You may have heard that Marvel Studios’ takeover of Hollywood has official entered a new phase. They’ve now extended their ultra-successful franchise of interconnected films into the television world, and WandaVision made that leap in the most literal way.
One part love letter to television comedies, one part character drama, and one part superhero movie, WandaVision imagines what domestic life could be for one of comic’s unlikeliest superhero couples, a powerful sorceress (Elizabeth Olsen’s Wanda Maximoff, the Scarlet Witch) and her android husband (Paul Bettany’s The Vision). The pilot episode starts off in an I Love Lucy and Dick Van Dyke-inspired world, complete with a classic sitcom plot and even an off-kilter neighbor (Kathryn Hahn’s pitch perfect Agnes). But this being Marvel, nothing is as it seems, and despite the script’s spot-on homage, showrunner/writer Jac Schaeffer imbues just enough off-kilter creepiness to add to the mystery of why these superheroes (one of whom we know is dead) are living in a fictional, 1950s world.
But the show became something of an internet sensation because of how well-drawn its characters are. The extended runtime that television allows gave Schaeffer and co. the opportunity to fully explore these larger-than-life characters in a nuanced way that 150-minute superhero epics don’t allow. Of course, the requisite special effects and fight scenes are present, but as the show dives deeper into its season, its focus shifts from sitcom plotlines and fantastical superhero narratives to become a compelling exploration of loss and grief, anchored by Olsen and Bettany’s performances.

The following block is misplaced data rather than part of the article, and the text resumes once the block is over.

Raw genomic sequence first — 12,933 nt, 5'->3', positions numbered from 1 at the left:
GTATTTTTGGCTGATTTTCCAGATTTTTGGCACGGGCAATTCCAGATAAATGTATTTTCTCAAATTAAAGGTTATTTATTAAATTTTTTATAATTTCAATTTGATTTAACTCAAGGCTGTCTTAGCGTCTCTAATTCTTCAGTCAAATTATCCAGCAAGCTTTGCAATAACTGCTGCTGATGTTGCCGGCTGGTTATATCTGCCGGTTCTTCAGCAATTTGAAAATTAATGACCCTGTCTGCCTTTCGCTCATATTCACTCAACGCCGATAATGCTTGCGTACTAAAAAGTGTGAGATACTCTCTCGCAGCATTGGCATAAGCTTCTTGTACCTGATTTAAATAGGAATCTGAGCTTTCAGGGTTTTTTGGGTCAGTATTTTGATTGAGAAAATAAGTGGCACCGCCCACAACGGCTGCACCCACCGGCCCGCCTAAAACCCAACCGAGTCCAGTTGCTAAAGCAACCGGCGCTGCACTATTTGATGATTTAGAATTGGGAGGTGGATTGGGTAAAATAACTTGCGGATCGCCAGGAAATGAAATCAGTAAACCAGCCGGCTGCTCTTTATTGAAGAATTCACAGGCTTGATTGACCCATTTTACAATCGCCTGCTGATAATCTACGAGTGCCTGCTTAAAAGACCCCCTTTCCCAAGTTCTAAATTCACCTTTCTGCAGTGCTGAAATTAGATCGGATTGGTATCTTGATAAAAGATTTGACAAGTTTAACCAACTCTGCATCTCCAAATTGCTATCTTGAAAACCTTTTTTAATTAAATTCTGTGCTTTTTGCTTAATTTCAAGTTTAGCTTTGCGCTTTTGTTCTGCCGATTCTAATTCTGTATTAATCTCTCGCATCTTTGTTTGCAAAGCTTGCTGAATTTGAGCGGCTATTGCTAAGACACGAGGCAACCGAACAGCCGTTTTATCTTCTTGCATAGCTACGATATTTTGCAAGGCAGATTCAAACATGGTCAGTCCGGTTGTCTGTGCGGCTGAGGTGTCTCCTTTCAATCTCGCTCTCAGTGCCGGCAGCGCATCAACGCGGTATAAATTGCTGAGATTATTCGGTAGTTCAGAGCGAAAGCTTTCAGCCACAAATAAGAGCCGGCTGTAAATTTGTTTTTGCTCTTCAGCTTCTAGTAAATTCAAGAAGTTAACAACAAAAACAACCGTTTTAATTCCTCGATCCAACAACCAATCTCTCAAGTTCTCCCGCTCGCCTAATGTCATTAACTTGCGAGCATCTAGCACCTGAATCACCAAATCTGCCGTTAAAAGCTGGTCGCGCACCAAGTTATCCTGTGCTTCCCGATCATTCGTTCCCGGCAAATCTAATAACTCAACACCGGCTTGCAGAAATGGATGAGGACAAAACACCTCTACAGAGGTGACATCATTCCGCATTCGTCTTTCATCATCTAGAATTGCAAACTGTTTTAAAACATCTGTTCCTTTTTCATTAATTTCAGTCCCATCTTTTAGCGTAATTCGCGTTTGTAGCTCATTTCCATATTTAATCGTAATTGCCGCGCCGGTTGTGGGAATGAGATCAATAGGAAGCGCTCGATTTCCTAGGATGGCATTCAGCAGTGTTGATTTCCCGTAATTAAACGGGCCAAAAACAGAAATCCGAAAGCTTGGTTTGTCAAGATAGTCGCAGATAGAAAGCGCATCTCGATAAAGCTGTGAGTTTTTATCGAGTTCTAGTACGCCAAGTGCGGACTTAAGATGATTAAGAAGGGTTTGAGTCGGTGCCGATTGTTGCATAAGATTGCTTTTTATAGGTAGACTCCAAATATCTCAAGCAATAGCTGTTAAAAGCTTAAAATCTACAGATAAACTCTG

Ultimately, WandaVision offers a different type of comic book adaptation and high-budget superhero movies. It’s weird, it’s quirky, and it’s outside-the-box in a way that shows the full potential of television. More shows should try being as fun and different as WandaVision.